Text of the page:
Creative Wellbeing Workshops

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If You Do Nothing Else, Do This: The Three Good Things Exercise

Rebecca–Three Good Things–Structure, Health, Comfort, Yoga

If you do nothing else for your wellbeing today, do the “three good things” exercise:  Write down three things that have gone well in your day, big or small.

Why?  Because it makes you happier.  Even if you write just one thing that you feel good about, it helps overcome the negativity bias which, as we have explored many times in our newsletters, makes us focus on negative over positive information in our environment.

The Negativity Bias
The negativity bias is the tendency we all have to notice what is wrong over what is right.  In other words, as positive psychologist Roy Baumeister said, “Bad is stronger than good.”

The negativity bias is a function of the way we filter what our senses are taking in.  Even if we are very optimistic and positive (like Gioia, one of Creative Wellbeing Workshops’ founders, who we often joke is the embodiment of these qualities in contrast to Rebecca, the other founder, who is dark and pessimistic), we are wired to perceive that negative information is more important than positive information.

We Overlook The Positive
This makes sense—if something is painful, frustrating, or even just mildly unpleasant, it can dominate our attention.   It also makes sense because it tells us that something is not right which then gives us the opportunity to try to fix or improve whatever is causing the discomfort.  Unfortunately, however, devoting our attention to “the problem” leads us to unconsciously overlook what is going well.  In addition, there are times when the problem can’t be fixed and so focusing our attention there keeps us stuck in the problem.

Consciously Focusing on the Positive
Perhaps more importantly, sometimes the “solution” to the problem emerges when we shift our attention to the positive.  It allows for other possibilities to emerge.

The three good things exercise naturally counters the negativity bias.  It also gives you a clue to the seemingly mundane but significant things that impact our wellbeing—a pleasant cup of coffee, an easy commute, time with our loved ones (pets and people), a moment in nature, a humorous exchange with a colleague, a sense of accomplishment when we get something done, etc.

Three Good Things as Ice Breaker
The three good things is also a great ice breaker.  We’ve been running a lot of zoom workshops recently and we are finding, not surprisingly, that people are not  comfortable speaking out and sharing on that platform.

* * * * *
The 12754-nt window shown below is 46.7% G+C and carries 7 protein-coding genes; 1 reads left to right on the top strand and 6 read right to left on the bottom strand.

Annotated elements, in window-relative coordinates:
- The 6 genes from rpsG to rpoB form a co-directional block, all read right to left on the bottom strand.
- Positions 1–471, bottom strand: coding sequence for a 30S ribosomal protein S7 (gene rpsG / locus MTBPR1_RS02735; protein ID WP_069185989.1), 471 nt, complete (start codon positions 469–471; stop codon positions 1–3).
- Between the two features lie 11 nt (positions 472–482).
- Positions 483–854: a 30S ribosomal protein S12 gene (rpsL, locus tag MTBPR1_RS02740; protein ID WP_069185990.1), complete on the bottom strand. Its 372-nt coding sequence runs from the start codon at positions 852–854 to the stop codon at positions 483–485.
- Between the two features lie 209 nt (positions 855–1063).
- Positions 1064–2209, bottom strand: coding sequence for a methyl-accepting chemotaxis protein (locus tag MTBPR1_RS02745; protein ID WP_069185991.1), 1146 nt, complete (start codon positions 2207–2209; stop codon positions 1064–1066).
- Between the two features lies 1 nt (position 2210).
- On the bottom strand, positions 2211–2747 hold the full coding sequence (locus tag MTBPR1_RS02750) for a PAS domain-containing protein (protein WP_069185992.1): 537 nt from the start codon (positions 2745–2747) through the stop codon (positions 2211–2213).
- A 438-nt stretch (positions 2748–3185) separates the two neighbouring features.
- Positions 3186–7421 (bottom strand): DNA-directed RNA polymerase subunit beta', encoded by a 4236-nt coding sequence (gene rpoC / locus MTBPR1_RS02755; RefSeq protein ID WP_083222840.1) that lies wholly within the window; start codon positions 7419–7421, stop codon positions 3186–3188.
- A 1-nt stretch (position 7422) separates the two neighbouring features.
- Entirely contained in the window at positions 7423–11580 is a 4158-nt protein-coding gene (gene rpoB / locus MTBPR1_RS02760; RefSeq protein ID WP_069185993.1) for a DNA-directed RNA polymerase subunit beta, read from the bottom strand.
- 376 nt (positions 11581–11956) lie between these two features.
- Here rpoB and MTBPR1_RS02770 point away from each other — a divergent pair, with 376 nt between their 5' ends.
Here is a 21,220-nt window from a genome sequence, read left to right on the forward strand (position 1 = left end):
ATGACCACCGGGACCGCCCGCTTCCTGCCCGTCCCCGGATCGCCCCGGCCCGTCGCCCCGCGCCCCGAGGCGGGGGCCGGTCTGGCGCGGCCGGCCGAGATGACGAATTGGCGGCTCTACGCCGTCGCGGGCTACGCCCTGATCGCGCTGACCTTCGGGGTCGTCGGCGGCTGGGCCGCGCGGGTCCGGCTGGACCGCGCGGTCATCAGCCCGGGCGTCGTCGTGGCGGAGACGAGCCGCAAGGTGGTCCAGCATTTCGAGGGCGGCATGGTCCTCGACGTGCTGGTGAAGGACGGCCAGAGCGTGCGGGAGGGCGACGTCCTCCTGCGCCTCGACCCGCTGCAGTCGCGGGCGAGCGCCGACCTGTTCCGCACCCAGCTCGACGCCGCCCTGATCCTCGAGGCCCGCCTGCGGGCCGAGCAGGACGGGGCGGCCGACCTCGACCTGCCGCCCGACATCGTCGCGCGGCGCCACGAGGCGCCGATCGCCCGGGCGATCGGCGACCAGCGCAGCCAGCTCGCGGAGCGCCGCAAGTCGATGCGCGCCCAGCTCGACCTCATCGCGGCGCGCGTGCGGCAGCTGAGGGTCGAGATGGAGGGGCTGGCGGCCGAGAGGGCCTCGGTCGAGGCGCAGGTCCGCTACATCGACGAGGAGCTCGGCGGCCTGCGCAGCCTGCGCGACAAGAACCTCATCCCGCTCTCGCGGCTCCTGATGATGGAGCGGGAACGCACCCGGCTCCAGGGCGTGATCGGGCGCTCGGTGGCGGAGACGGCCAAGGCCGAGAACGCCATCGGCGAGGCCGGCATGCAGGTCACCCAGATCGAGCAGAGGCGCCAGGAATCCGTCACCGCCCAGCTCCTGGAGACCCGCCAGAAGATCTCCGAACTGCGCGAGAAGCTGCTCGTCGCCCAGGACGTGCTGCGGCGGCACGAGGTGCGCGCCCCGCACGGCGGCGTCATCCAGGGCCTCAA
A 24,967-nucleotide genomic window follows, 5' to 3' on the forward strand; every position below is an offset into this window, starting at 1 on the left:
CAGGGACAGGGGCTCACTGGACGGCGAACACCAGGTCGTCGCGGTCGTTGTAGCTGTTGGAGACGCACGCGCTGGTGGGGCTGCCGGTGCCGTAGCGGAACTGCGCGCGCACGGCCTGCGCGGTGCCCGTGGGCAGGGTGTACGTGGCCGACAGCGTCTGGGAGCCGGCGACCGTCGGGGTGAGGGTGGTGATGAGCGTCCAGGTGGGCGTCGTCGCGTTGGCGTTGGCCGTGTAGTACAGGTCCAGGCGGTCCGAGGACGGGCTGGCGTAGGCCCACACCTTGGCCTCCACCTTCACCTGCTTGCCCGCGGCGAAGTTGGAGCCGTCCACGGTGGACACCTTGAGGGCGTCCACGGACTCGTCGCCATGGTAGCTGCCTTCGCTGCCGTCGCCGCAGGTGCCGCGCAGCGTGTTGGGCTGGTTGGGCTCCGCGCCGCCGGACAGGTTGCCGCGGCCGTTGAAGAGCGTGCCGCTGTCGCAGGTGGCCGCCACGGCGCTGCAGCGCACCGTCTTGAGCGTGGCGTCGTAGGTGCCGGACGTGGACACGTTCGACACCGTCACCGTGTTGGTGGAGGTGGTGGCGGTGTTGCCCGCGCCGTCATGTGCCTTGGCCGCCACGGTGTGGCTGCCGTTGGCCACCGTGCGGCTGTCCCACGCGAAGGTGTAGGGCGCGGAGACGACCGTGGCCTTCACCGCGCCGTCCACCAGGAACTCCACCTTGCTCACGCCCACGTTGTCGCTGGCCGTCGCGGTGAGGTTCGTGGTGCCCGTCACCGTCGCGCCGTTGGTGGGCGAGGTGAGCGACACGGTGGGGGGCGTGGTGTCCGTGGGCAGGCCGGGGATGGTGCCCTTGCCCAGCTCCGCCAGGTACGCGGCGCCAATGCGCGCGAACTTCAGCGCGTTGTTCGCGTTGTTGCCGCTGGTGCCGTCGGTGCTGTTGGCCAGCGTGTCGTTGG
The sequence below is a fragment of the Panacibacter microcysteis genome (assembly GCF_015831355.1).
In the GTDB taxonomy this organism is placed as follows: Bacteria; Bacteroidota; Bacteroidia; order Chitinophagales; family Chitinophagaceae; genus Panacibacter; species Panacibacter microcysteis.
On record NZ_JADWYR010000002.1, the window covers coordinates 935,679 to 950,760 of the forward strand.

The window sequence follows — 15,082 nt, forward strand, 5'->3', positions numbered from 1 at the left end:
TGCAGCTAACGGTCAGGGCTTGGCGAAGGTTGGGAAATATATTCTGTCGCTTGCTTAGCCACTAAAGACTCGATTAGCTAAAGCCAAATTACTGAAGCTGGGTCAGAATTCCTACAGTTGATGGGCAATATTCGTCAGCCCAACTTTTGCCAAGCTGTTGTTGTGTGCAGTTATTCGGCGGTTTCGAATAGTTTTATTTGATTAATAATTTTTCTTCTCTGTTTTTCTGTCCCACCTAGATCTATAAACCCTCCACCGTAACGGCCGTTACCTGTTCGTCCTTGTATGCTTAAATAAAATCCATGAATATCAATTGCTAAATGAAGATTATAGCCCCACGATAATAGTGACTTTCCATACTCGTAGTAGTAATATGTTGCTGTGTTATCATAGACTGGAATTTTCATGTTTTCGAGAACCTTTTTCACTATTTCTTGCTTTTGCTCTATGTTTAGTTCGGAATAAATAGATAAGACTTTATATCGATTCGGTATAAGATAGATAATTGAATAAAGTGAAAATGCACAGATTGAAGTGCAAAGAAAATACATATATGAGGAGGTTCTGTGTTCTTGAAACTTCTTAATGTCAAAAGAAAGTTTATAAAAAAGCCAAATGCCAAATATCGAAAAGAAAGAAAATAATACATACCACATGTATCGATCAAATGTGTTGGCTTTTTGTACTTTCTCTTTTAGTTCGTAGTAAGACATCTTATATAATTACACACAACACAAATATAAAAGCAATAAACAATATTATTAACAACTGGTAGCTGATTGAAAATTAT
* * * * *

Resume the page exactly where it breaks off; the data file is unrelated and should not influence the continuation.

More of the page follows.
We have found that we need to do more warm-ups and getting people “into the room”.   We are now using “the three good things” exercise to start most of our meetings because it relaxes people, it brings out humor and appreciation for “the small things” and it gives the participants anchors to connect naturally and safely.  They are then more available and willing to engage in whatever “work” the meeting is supposed to focus on. 

Highlighting Values and Strengths
The three good things exercise also highlights your strengths and what is important to you.  This is especially true if you add  after each good thing some reflections on what about you or the situation made you able to appreciate it.  If you do the exercise regularly, you will begin to see certain themes emerge that can help guide where to put more of your time, energy, and attention.

Instructions for Personal Use

  • Write three things that went well today, big or small
  • Reflect on what about you or the situation made you able to appreciate it
  • Repeat 3-6 times per week
  • You can add what you feel good about in the world, in your community, in your relationships

Instructions for Ice Breaker/Starting Meetings
Use this with colleagues, employees, students, family members, your kids, your mate, etc.  Follow the standard format or modify to the group, e.g.:

  • 3 things that went well with the team
  • 3 things you appreciate about your relationship
  • 3 things that went well at school 
  • Modify to one good thing if 3 seems excessive (like with someone who has suffered a loss)

Click here for a useful handout on Gratitude, Blessings, and the Three Good Things Exercise.

Positively, Rebecca and Gioia

Art Activity
Think about 3 things that went well today.  Makes symbols for those things.  Share on our facebook page.  We love to see your “Good Things”.